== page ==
Beijing on Wednesday denied a report that it was looking to plug a loophole used by Chinese tech companies to go public on foreign stock markets.

Bloomberg News reported, citing unnamed people familiar with the matter, that China was planning to ban firms from using offshore structures known as variable interest entities (VIE), closing a gap used by tech giants such as Alibaba and Tencent in recent decades to avoid restrictions on foreign investment and listings abroad.

But the China Securities Regulatory Commission rejected it.

"We have noticed the reports... This news is not true," it said in a statement on its website.

Such a ban would mark a major step by China to clamp down on overseas listings.

Beijing has stepped up scrutiny of major foreign listings after a New York IPO by ride-hailing giant Didi Chuxing went ahead this year despite regulatory concerns.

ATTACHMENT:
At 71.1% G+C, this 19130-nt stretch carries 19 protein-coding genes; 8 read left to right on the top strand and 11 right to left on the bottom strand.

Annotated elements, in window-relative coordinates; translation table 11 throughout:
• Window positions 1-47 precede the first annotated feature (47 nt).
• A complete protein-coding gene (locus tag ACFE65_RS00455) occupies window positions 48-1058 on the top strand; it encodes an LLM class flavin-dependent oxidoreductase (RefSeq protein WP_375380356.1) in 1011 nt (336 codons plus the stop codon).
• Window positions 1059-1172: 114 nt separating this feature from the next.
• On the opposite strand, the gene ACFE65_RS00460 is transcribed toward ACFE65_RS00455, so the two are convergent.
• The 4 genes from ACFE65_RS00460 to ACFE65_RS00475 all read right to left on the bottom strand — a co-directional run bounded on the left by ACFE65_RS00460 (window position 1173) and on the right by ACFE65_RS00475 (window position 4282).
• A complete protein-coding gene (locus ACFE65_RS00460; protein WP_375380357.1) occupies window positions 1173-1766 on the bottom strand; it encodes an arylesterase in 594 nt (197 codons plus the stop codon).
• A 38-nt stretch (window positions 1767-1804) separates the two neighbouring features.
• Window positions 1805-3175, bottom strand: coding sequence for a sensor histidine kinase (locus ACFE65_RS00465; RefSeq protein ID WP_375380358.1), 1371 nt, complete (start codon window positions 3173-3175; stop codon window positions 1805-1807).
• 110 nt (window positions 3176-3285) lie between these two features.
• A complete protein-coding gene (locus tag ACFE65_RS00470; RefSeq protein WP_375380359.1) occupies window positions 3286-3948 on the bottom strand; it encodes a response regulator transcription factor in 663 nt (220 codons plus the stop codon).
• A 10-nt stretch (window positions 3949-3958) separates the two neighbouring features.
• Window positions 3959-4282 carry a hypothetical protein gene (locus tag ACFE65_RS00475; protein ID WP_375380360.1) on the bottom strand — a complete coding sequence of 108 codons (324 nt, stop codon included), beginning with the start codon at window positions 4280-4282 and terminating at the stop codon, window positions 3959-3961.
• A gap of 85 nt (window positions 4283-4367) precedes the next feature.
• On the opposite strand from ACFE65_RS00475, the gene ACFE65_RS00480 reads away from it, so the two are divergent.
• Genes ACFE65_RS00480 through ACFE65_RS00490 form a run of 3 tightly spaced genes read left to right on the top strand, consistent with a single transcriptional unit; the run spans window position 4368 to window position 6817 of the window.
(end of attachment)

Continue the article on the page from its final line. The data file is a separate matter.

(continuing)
Authorities have since launched investigations into Didi over cybersecurity, ordered it removed from app stores, and extended probes into other US-listed Chinese companies.

The Bloomberg report said the change was expected to be included in draft foreign listing rules that could be finalised as quickly as this month.

It said, however, that companies using VIE will still be allowed IPOs in Hong Kong as long as they satisfy regulators. Bloomberg added that the rules were still in the draft stage and could be changed.

In the past year, China has embarked on a wide-ranging regulatory crackdown that has scuppered IPOs and hit big businesses as the government seeks to rein in their influence.